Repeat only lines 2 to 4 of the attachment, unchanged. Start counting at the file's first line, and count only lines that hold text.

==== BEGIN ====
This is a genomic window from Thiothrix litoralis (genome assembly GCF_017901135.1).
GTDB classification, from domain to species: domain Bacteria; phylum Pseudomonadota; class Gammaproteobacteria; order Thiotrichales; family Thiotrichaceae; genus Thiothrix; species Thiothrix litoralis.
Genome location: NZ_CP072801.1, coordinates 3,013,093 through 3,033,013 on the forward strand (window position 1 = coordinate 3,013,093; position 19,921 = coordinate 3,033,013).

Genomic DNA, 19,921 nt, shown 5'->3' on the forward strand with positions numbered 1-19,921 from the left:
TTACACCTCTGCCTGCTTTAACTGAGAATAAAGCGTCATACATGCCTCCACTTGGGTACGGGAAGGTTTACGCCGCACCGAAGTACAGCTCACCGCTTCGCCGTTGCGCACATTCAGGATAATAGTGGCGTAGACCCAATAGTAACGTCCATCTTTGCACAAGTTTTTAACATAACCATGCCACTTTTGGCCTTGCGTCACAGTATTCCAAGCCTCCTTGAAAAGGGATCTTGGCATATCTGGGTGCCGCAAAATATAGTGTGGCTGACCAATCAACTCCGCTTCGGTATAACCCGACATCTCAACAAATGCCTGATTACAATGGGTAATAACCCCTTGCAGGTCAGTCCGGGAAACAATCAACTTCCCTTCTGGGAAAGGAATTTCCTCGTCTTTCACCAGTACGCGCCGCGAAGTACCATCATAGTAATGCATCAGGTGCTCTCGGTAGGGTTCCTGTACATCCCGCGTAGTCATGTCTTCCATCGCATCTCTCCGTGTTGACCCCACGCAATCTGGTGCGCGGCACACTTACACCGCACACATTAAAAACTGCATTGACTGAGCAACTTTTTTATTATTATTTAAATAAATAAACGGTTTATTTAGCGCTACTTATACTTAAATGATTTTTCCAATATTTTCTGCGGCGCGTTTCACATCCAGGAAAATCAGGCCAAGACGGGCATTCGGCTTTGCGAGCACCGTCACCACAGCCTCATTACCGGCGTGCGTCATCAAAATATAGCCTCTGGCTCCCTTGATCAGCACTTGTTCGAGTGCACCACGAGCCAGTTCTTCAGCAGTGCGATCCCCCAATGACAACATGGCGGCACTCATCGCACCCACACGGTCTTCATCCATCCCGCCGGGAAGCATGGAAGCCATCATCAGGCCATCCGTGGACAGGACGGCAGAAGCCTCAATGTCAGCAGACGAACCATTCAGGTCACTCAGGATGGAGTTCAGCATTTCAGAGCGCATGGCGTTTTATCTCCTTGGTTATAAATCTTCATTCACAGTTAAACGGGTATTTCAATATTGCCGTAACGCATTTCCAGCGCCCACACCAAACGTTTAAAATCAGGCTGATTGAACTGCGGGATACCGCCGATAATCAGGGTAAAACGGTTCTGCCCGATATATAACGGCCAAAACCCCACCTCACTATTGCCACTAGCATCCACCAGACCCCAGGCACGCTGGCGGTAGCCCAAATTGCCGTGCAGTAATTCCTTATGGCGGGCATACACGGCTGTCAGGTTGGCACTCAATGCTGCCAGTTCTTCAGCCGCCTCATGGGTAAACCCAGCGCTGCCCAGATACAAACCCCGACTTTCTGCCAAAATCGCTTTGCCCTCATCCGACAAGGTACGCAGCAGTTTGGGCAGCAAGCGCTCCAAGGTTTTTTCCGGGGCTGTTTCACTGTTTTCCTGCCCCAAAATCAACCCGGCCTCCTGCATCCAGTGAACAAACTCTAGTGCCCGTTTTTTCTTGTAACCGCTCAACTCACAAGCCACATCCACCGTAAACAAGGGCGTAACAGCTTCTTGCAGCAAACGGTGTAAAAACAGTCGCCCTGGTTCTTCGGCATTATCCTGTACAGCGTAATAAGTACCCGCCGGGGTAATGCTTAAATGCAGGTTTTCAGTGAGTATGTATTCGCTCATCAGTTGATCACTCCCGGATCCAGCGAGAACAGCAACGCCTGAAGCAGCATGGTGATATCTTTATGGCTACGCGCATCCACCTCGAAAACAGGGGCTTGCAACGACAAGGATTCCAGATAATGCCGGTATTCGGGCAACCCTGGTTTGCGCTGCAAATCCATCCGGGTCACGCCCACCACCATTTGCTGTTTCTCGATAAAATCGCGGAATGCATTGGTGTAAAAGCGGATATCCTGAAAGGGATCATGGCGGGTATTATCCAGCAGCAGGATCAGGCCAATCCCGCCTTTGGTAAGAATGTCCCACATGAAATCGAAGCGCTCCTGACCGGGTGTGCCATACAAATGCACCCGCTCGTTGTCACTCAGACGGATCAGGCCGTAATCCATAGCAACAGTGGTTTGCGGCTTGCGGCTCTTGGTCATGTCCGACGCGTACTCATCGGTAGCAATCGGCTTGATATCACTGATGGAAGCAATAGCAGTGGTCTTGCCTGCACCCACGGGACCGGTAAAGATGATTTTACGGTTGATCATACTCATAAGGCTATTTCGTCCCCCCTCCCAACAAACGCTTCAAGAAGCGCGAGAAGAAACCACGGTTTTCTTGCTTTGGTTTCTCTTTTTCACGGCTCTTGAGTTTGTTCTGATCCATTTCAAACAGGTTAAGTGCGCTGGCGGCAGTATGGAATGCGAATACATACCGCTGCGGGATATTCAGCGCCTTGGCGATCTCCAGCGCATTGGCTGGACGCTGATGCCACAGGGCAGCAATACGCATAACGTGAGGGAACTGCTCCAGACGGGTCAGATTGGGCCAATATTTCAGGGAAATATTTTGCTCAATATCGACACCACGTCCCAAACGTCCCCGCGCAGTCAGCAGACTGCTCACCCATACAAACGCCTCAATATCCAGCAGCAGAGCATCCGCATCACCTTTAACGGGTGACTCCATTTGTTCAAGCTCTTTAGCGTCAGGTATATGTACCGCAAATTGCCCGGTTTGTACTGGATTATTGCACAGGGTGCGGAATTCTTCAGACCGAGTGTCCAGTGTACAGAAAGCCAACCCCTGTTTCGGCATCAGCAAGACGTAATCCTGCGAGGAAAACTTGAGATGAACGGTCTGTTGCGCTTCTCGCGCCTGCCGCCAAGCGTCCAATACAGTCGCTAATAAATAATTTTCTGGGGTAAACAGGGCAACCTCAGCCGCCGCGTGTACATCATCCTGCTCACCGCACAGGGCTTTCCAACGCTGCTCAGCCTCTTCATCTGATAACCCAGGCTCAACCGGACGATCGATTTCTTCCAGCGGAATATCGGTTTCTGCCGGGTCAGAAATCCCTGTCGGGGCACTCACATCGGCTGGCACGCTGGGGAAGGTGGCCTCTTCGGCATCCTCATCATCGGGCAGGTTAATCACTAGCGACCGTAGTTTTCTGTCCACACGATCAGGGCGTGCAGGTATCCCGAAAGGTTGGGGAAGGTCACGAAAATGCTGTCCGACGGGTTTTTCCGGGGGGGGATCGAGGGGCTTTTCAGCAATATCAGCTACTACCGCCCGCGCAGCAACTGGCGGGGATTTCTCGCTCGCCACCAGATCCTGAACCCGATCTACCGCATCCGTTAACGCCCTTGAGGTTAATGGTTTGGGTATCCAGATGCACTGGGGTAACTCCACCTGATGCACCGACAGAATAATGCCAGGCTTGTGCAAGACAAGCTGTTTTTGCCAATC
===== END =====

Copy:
GTDB classification, from domain to species: domain Bacteria; phylum Pseudomonadota; class Gammaproteobacteria; order Thiotrichales; family Thiotrichaceae; genus Thiothrix; species Thiothrix litoralis.
Genome location: NZ_CP072801.1, coordinates 3,013,093 through 3,033,013 on the forward strand (window position 1 = coordinate 3,013,093; position 19,921 = coordinate 3,033,013).

Genomic DNA, 19,921 nt, shown 5'->3' on the forward strand with positions numbered 1-19,921 from the left: